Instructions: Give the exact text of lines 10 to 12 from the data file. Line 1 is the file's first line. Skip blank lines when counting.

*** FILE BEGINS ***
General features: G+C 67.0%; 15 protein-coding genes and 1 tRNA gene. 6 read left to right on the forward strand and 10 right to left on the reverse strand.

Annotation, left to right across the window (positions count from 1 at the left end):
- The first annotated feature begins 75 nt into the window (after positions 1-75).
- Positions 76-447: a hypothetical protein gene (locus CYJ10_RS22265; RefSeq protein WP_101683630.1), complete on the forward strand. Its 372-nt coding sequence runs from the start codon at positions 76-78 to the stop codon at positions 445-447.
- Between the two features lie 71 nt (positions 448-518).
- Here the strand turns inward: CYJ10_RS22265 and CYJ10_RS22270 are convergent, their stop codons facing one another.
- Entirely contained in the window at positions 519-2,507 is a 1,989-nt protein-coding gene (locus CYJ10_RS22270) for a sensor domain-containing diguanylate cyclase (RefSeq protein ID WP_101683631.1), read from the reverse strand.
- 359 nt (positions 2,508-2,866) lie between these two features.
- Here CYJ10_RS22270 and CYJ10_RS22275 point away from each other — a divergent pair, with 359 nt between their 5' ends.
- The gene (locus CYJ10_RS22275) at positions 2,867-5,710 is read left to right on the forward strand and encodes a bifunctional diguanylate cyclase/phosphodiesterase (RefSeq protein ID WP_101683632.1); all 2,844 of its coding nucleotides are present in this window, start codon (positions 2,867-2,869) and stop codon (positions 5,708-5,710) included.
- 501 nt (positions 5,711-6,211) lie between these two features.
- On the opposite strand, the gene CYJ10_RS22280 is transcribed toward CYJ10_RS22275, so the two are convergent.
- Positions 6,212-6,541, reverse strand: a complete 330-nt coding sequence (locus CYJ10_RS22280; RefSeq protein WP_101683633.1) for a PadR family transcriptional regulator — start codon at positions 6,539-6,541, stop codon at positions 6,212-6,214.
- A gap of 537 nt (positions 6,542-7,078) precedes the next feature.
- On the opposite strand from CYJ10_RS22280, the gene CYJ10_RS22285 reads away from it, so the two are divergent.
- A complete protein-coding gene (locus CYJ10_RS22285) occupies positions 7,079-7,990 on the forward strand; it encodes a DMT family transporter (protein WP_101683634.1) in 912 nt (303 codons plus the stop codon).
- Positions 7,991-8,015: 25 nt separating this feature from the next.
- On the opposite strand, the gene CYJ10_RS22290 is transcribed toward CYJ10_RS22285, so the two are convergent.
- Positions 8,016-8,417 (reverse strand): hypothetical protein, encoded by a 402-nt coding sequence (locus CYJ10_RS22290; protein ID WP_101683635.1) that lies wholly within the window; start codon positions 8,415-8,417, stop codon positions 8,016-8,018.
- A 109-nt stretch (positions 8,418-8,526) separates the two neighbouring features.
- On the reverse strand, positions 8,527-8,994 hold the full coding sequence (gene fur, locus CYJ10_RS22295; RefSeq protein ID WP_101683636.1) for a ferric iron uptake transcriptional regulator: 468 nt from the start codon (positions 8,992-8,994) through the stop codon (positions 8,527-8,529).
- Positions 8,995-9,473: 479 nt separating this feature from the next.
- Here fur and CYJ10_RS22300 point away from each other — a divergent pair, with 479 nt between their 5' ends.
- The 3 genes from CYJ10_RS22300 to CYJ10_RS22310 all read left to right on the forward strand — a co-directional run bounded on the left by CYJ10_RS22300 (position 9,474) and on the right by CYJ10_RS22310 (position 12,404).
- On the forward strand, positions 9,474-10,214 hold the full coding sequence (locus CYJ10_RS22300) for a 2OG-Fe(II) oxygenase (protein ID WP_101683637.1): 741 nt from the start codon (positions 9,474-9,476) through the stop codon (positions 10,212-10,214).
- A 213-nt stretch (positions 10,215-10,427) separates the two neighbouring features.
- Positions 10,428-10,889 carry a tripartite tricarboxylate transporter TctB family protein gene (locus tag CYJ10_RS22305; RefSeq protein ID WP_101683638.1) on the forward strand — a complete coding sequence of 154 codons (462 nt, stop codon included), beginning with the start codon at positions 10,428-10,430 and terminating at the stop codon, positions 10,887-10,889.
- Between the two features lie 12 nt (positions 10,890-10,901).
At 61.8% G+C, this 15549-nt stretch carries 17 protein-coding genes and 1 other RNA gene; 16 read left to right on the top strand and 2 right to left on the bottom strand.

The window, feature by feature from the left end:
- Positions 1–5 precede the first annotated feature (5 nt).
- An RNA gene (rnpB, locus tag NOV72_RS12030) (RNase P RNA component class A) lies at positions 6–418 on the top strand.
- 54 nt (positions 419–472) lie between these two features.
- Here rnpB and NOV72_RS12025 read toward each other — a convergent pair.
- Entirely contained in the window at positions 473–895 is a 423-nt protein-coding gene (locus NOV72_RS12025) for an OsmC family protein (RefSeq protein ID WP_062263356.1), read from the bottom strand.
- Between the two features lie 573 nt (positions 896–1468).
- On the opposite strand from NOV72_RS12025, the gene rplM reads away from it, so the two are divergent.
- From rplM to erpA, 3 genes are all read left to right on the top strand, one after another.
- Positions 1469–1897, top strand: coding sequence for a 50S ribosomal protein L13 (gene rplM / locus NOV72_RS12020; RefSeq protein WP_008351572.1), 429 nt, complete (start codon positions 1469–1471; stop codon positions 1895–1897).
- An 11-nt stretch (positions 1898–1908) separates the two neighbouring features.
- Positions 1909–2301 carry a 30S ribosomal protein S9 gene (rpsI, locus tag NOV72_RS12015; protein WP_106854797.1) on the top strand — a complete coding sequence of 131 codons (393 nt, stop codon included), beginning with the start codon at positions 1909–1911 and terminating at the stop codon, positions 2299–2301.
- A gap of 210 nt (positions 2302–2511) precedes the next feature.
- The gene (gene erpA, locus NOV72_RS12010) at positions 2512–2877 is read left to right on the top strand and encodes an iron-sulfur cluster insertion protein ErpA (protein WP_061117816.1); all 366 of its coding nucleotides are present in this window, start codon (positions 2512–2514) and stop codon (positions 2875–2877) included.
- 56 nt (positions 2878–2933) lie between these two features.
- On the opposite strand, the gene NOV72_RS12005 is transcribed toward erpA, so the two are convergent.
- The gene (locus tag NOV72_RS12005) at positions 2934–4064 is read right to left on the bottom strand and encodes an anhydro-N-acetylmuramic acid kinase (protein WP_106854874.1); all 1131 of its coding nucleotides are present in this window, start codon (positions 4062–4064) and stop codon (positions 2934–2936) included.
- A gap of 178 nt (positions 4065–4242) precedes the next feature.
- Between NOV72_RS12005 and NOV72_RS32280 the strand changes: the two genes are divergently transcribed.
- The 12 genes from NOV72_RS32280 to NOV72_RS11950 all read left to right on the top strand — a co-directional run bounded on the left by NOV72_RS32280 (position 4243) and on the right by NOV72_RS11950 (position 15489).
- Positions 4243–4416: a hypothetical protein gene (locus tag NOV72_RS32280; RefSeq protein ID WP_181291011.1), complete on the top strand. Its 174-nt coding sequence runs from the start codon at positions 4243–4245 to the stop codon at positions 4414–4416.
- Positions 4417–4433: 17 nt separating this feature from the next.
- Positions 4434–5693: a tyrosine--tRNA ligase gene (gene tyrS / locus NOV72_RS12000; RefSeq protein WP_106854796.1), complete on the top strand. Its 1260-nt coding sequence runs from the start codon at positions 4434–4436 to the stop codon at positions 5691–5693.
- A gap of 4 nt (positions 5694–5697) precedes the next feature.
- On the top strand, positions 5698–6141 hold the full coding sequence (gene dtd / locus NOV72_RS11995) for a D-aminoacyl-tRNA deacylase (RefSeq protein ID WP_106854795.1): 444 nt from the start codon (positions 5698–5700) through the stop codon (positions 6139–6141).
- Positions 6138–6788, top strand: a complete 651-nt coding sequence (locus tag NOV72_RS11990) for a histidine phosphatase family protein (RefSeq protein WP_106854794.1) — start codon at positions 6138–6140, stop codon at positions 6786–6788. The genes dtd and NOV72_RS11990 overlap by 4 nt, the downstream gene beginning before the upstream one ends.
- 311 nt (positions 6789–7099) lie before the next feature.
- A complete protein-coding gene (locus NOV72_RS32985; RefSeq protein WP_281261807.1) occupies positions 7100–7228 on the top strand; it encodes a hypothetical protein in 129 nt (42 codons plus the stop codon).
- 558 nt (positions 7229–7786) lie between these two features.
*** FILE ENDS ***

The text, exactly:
- The gene (locus CYJ10_RS22275) at positions 2,867-5,710 is read left to right on the forward strand and encodes a bifunctional diguanylate cyclase/phosphodiesterase (RefSeq protein ID WP_101683632.1); all 2,844 of its coding nucleotides are present in this window, start codon (positions 2,867-2,869) and stop codon (positions 5,708-5,710) included.
- 501 nt (positions 5,711-6,211) lie between these two features.
- On the opposite strand, the gene CYJ10_RS22280 is transcribed toward CYJ10_RS22275, so the two are convergent.